The Life Non-Aquatic: Alien Life on Distant Moons May Not Require Water

Posted by K R on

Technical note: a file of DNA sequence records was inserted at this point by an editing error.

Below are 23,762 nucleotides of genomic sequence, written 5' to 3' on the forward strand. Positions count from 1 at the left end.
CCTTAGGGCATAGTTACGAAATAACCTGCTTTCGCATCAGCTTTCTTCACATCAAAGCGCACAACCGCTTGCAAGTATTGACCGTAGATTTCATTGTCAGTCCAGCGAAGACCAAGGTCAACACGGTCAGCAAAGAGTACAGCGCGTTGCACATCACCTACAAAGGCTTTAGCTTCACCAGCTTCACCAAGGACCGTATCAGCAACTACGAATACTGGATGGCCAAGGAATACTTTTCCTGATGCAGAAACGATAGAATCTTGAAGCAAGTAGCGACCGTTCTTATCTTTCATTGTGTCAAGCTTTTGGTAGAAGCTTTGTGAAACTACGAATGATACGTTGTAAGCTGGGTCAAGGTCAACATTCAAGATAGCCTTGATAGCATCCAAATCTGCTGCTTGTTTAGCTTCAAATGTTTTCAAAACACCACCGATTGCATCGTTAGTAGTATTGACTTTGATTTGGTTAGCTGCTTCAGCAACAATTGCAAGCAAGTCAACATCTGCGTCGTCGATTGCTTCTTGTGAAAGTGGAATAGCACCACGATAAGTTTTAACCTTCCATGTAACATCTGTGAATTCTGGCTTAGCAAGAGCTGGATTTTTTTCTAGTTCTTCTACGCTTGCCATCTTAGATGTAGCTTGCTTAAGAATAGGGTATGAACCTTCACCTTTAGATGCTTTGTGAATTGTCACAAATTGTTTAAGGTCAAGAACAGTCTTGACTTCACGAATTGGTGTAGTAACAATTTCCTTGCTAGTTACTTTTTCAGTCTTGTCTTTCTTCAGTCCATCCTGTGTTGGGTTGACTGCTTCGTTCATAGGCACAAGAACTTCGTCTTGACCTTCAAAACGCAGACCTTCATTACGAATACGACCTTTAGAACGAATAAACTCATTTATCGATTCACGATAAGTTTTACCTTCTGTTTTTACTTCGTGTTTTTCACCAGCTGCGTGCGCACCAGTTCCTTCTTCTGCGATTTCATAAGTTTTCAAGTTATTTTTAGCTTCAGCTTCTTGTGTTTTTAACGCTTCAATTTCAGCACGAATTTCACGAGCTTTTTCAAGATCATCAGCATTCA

The search for life elsewhere in our universe has long been a challenge to scientists. Part of the problem is our reliance, as Earthlings, on what we might expect life to be like in other parts of the universe. Often, our ideas are colored by our expectations, which we draw from observation of “life as we know it” here on our home planet. But could life evolve and manage to thrive in other ways, and under vastly different conditions than Earth life has grown used to, if found elsewhere in space? There are many places throughout our own solar system where it is hoped that life-giving conditions may be found. One of these is Saturn’s moon Titan, which, like Earth, is covered in streams, lakes, and oceans… but of a variety very different from our own. Titan’s liquid bodies, rather than being water, are instead filled with liquid methane and ethane, constituting a truly “alien” environment by all accounts. Given these conditions, how could life come to exist in such an environment, or could it exist there at all? According to new research, scientists are indeed hopeful that Titan may bear new kinds of life, despite its challenging environment. A study published in the Proceedings of the National Academy of Sciences, titled, “Polymorphism and electronic structure of polyimine and its potential significance for prebiotic chemistry on Titan,” looks at the similarities, and the extreme differences, between conditions on Earth and Titan, and whether life indeed may exist there. Read More: Mysterious Universe

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